×

We’ve noticed that you’re using an unsupported browser,
which may result in pages displaying incorrectly.

For a better viewing experience, we recommend upgrading to the latest browser version of:

Skip to main content
You're viewing content for QLD. Change QLD
Menu
Call No Win. No Fee.* Call 1800 555 777
1800 555 777
You're viewing content for QLD. Change QLD

Slater and Gordon announces further potential pelvic mesh class actions

Contact us

Senate inquiry confirms widespread complications

Published on

Leading law firm Slater and Gordon is investigating the potential for further pelvic mesh class actions after a Senate Inquiry confirmed that there have been widespread complications.

The Senate Community Affairs References Committee this week handed down its report into the number of Australian women who have had transvaginal mesh implants.

The evidence presented to the Committee revealed that the prevalence and severity of transvaginal mesh complications was significantly greater than the number of adverse events reported to the Therapeutic Goods Association.

Slater and Gordon Senior Associate Rhea Dhillon said the firm is in the advanced stages of its investigations against the product manufacturers and the findings of the report indicate there may be a good basis for further actions against manufacturers.

“This Inquiry has provided irrefutable evidence of the extensive suffering of women who have received pelvic mesh implants,” Ms Dhillon said.

“What is incredibly concerning is that the risk of complication does not appear to be isolated to any one particular brand, but rather attached to the product itself. Boston Scientific and Coloplast are among the manufacturers we have been investigating.

“We are therefore encouraging any woman who has suffered complications following a pelvic mesh implant to contact us, as we continue to investigate whether that risk was unreasonable.”

Was the risk of pelvic mesh complications unacceptable?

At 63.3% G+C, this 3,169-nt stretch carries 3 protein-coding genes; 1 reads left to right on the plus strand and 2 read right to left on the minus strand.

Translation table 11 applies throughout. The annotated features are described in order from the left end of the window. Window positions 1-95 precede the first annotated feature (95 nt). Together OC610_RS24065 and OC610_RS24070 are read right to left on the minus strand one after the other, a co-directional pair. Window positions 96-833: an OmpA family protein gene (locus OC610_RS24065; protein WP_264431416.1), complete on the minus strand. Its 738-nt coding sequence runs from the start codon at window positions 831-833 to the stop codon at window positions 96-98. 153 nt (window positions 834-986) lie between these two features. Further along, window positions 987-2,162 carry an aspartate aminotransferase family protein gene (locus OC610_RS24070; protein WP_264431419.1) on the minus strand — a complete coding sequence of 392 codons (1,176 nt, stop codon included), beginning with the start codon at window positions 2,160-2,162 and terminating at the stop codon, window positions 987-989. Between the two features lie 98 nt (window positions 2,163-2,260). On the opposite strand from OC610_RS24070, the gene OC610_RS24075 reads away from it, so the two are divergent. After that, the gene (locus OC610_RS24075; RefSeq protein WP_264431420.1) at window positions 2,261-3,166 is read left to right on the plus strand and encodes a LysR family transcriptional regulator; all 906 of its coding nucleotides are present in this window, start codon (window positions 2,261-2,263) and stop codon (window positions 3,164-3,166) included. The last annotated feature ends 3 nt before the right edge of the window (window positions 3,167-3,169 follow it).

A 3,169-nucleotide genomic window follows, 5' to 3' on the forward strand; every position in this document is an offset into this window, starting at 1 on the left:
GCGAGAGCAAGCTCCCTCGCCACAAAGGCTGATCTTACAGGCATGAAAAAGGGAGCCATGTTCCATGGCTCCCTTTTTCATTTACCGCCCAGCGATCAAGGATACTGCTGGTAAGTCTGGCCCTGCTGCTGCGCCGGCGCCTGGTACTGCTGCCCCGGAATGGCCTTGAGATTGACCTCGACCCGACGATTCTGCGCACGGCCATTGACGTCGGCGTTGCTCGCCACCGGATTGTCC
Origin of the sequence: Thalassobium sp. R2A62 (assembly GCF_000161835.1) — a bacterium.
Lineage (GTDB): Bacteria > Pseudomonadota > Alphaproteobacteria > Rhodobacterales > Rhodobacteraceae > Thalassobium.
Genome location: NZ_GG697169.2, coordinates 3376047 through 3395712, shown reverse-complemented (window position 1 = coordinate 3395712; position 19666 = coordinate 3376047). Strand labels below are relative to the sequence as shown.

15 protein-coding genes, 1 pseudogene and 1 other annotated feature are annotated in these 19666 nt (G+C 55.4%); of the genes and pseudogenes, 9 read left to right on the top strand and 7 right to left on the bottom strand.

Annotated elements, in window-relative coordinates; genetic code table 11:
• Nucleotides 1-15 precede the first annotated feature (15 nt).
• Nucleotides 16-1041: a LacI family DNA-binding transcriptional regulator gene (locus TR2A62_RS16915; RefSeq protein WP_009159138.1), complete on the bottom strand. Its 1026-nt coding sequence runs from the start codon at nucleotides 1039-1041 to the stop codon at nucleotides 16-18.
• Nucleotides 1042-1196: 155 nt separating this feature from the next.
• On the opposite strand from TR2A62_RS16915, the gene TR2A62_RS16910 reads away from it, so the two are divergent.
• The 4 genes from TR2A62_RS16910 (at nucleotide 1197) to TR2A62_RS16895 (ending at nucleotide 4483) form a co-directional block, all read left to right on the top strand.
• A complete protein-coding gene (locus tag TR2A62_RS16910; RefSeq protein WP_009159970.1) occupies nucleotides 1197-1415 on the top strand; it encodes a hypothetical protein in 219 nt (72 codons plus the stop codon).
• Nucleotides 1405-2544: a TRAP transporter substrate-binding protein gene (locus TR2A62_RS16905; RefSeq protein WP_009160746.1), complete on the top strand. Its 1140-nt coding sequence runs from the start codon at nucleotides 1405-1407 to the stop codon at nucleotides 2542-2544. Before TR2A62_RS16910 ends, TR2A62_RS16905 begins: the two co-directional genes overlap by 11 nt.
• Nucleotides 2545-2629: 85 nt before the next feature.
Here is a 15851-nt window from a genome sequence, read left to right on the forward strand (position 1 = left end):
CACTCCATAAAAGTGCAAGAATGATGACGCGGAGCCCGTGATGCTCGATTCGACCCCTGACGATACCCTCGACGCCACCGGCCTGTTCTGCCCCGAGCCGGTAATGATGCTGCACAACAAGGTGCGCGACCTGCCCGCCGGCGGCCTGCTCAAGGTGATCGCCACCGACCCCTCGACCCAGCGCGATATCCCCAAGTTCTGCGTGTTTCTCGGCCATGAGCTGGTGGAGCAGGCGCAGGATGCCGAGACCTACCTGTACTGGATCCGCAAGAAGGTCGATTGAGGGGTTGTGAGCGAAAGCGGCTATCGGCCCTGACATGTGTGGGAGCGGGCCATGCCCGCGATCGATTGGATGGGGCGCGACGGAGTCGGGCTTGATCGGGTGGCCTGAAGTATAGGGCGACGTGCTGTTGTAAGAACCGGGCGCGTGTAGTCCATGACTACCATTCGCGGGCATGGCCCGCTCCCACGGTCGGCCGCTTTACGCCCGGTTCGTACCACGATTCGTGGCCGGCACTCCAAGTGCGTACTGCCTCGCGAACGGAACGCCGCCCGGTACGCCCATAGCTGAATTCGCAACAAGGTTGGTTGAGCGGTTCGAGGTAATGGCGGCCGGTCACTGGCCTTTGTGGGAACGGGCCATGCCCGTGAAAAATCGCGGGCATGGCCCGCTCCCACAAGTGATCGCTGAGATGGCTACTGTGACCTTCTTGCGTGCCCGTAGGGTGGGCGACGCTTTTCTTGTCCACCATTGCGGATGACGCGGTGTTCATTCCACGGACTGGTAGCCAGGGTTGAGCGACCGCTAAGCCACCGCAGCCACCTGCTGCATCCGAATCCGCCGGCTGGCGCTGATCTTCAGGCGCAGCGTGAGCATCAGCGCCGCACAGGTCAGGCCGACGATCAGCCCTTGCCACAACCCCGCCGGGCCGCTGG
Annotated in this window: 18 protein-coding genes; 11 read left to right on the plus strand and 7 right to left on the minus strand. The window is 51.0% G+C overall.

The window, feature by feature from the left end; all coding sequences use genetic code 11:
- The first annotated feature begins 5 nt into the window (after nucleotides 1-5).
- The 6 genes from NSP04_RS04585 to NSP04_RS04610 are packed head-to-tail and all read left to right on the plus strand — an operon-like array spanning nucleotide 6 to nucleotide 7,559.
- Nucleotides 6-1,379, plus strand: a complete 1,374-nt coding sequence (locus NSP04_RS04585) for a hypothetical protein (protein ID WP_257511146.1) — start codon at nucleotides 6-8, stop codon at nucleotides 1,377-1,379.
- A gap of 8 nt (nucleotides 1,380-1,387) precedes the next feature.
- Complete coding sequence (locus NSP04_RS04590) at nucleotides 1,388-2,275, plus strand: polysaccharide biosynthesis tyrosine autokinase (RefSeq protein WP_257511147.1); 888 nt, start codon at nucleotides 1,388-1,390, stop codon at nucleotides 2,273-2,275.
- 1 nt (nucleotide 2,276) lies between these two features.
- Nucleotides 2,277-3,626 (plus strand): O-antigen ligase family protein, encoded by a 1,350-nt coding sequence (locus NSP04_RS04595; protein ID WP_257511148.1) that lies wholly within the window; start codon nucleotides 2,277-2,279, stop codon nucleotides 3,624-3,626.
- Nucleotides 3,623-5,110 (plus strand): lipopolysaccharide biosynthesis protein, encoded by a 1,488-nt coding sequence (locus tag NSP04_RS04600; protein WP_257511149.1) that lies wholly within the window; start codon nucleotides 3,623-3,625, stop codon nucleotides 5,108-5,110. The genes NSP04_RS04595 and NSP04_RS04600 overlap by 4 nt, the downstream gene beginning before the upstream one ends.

Ms Dhillon said Slater and Gordon had been investigating claims against pelvic mesh manufacturers for some time.
“We have also handled many individual cases for women whose lives have been ruined by pelvic mesh, but this report has now confirmed these were not one-off occurrences,” Ms Dhillon said.
“These complications are in fact widespread and we are looking closely at whether enough was done to protect women from health risks associated with pelvic mesh, including whether there was adequate disclosure of the risks and whether the products where suitable for treating pelvic organ prolapse”.
“Based on the various discussions we have been having with health advocates and gynaecologists, we consider that the findings of this report support our view that more clinical evidence was needed before pelvic mesh products were marketed to tens of thousands of women across the country.”

Who is affected?

Ms Dhillon said any woman who had experienced complications following a pelvic mesh implant in Australia and was not already seeking compensation could potentially be included in further legal action.

“Women whose conditions have worsened following the implant of a mesh device and who continue to suffer from chronic pain should seek legal advice if they haven’t already,” Ms Dhillon said.
“Pelvic mesh implants have ruined hundreds of women’s lives and caused irreparable damage. It is therefore important that every manufacturer who failed in their duty of care is held responsible if this suffering could have been avoided.”

For more information or to register your interest, please visit www.slatergordon.com.au/pelvic-mesh

 

Further reference:

Senate Community Affairs References Committee, Parliament of Australia, Number of women in Australia who have had transvaginal mesh implants and related matters (2018).

Australian Government Department of Health, Submission No 19 to Senate Community Affairs References Committee, Parliament of Australia, Inquiry into the Number of women in Australia who have had transvaginal mesh implants and related matters, 31 May 2017, 18.